Additional Fees | Panama Canal faces drought threat, implements shipping restrictions, major shipping companies update their route pricing tables
Panama Canal implements shipping restrictions due to drought, leading to updated pricing tables from major shipping companies
The Panama Canal Authority (ACP) has announced that the rainfall near the canal and the lakes that supply it with water have been less than 50% of the normal level from February to April this year. As a result, ACP plans to implement water consumption restrictions along the Panama Canal.
It is reported that at least 5% of global maritime trade passes through the Panama Canal locks every year. In April, container ships accounted for 45% of the transportation volume of new Panamax vessels that used the Panama Canal.
The severe drought has led to weight restrictions on large ships starting from May 24th and further reduction of allowed cargo from May 29th.
Panama Canal water levels have dropped to the lowest level in 20 years
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Starting from May 24th, the maximum draft of new Panamax vessels (the largest ships that can pass through the canal) will be reduced from the already restricted 13.71 meters to 13.56 meters. On May 30th, the draft restriction will be further reduced to 13.41 meters.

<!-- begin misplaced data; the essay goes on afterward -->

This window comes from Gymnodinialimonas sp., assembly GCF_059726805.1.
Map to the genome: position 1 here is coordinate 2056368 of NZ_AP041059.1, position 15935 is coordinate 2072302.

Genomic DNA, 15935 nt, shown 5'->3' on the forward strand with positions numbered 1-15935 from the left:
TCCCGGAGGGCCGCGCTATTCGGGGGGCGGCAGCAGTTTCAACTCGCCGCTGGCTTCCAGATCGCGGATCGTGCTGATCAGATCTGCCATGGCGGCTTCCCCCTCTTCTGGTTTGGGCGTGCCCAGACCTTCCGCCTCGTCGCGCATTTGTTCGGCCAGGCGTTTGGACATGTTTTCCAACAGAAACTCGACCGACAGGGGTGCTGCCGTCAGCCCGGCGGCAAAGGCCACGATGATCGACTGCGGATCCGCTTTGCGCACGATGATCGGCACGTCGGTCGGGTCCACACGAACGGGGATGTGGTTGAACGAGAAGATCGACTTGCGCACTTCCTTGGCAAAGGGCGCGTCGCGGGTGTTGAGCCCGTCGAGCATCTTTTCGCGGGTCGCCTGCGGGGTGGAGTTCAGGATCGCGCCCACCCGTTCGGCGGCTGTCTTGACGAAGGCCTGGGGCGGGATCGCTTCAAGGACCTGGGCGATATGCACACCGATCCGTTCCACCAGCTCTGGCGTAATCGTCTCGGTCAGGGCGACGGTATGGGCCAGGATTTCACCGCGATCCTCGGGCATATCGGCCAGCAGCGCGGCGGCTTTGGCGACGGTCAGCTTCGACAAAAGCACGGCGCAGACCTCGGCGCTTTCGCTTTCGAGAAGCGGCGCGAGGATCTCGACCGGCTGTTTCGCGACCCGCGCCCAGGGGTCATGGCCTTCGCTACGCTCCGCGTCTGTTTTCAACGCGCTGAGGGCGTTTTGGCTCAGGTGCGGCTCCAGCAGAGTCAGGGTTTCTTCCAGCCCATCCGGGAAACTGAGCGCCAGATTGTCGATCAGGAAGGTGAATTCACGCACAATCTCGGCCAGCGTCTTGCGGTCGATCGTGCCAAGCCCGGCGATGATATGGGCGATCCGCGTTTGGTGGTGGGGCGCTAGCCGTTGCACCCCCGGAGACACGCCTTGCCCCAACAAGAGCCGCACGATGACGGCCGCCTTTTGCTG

According to Bloomberg, it is expected that the cost of transit through the canal during the summer will further increase, which may cause shippers to face a double blow of higher freight rates and reduced loading capacity.
Currently, some shipping companies have announced new charges for goods transported on this route in response to the canal restrictions. At least four shipping companies, including CMA-CGM and HPL, have announced weight restrictions or container fees of $300 to $500 per container, effective from June 1st.
With the increasing restrictions, more operators may follow suit. These measures may result in delays and higher costs for goods transported through the canal.
Many shippers have proposed using the all-water route via the Suez Canal from Asia to the US East Coast as an alternative in the coming months, or using ports in Southern California to load containers onto trucks or trains heading to population centers in the Midwest and East Coast.
According to meteorological experts, the Central American El Niño phenomenon is imminent, and the water level in the lakes will further decrease, making the impact on canal shipping worse. Sellers can adopt multi-channel logistics methods to meet different logistics needs and reduce logistics costs.
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